Media are consumed mostly when we're alone. We don't gather around and answer an email and we don't hover over Josh's phone when he's texting Susan. We may binge watch that show on that streaming platform with our partner. Once a year we may gather at a buddy's house to eat too much and watch the Super Bowl. The rest of the time we are on our devices researching, reading, texting, replying, and searching by ourselves.

Technology, they said, would improve our lives. 

We can buy a car on the internet, learn about penguins on our mobile device, find the best sushi restaurant in Des Moines, and read about an awesome vacation someone else took while sitting on our couch.  

Most of the time we are connecting with each other through all this supposed cool technology while we are by ourselves. I wrote this alone and you're probably reading it while you're alone. I have a friend who hasn't answered his phone in years. He'll respond to my texts almost immediately, but I don't dare suggest an actual conversation.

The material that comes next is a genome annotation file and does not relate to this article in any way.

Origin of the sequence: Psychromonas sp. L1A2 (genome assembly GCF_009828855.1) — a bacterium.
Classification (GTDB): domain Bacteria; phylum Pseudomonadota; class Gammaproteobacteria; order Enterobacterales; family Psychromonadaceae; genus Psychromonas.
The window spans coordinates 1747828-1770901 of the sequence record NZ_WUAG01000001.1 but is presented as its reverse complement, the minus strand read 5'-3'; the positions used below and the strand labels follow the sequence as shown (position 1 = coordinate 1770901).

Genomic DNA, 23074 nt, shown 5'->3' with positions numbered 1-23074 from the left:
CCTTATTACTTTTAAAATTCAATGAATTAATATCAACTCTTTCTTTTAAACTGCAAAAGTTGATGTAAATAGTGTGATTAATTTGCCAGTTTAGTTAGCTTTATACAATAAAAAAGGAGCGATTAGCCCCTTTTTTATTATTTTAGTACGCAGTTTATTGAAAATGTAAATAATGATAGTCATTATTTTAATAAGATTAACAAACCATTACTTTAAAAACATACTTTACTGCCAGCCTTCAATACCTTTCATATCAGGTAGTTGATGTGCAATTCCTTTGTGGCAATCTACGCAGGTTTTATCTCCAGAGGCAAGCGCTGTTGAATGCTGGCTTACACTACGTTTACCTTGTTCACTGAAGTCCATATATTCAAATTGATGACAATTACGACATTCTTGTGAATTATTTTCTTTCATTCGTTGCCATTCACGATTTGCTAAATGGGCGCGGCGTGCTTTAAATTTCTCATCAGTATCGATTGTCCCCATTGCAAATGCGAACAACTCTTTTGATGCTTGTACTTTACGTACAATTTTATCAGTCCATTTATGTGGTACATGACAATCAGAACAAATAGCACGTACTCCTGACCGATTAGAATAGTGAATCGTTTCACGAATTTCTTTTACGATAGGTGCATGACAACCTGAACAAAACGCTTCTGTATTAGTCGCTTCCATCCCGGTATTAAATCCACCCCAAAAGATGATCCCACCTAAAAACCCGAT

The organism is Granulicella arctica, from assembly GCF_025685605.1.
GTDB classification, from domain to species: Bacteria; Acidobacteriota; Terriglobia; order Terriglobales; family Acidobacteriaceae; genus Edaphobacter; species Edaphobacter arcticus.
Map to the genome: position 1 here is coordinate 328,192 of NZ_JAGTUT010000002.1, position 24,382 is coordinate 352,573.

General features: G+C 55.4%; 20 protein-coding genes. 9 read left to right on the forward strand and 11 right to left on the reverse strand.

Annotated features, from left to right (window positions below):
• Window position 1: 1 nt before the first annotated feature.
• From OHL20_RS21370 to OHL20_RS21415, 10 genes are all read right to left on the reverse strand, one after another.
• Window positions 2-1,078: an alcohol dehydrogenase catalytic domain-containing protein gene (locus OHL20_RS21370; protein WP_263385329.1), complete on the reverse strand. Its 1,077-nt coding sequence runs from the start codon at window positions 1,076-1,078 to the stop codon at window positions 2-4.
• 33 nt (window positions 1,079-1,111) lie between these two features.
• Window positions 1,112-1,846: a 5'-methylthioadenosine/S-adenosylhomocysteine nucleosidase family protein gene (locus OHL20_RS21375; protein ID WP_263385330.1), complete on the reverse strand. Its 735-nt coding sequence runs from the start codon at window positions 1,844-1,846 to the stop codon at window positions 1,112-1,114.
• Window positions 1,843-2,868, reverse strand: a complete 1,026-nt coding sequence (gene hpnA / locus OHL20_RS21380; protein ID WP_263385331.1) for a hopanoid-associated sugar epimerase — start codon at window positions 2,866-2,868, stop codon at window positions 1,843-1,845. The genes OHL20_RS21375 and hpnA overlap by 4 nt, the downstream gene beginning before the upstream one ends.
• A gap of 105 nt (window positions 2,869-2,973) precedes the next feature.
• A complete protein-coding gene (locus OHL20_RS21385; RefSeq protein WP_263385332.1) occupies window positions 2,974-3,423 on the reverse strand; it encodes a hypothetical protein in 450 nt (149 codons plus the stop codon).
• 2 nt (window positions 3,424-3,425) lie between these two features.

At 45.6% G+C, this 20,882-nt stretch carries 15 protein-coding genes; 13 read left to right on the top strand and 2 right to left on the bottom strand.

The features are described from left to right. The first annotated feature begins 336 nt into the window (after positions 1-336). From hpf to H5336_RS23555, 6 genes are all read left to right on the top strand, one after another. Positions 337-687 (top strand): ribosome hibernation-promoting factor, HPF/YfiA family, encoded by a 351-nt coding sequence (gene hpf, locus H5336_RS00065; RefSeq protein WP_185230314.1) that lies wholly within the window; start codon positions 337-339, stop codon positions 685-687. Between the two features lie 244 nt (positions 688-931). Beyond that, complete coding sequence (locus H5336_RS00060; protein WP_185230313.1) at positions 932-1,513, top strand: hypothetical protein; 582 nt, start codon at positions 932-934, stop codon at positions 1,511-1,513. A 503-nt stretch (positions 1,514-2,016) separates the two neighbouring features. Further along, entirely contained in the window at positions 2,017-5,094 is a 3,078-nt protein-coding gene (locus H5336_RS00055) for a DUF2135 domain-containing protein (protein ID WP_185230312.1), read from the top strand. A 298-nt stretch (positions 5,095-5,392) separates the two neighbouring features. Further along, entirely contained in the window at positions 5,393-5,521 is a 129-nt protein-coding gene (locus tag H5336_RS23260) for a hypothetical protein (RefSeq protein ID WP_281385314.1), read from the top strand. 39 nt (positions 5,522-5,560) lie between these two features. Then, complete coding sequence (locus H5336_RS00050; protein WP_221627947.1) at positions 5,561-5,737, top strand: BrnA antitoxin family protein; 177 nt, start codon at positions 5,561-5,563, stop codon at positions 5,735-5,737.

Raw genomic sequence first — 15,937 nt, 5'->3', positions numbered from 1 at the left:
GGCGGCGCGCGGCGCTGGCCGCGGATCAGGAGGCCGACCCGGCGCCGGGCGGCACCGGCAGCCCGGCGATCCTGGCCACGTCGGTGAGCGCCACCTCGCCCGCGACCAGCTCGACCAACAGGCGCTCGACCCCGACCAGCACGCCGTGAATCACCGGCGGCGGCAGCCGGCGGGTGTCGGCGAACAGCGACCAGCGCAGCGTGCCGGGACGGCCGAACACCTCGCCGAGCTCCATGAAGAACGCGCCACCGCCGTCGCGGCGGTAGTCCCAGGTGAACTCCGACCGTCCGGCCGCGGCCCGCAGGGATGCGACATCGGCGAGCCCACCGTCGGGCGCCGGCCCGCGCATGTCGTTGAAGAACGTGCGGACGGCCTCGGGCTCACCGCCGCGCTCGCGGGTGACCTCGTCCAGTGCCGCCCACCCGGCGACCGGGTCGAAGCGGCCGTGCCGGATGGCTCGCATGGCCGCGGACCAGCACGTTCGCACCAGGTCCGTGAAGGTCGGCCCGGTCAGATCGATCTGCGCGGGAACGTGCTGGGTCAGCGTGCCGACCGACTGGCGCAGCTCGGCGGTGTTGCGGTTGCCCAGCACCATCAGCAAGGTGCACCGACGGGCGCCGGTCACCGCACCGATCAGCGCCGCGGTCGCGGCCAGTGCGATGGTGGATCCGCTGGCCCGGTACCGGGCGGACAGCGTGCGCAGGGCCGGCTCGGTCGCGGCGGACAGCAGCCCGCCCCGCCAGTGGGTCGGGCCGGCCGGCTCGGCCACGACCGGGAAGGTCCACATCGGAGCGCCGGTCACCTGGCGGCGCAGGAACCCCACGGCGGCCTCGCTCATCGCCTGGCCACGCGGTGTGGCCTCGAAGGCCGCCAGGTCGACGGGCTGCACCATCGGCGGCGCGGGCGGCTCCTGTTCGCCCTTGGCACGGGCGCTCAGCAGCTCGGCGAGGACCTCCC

Technology, they said, would give us choices.

I remember a restaurant experience when the table next to us had six people all staring at their phones. Their meals arrived and phones weren't put away; they were placed beside plates and glanced at often. Their bill arrived and it looked like the dance of the smartphones as each of them transferred their amount to the one guy who tapped the server's machine to pay it in full.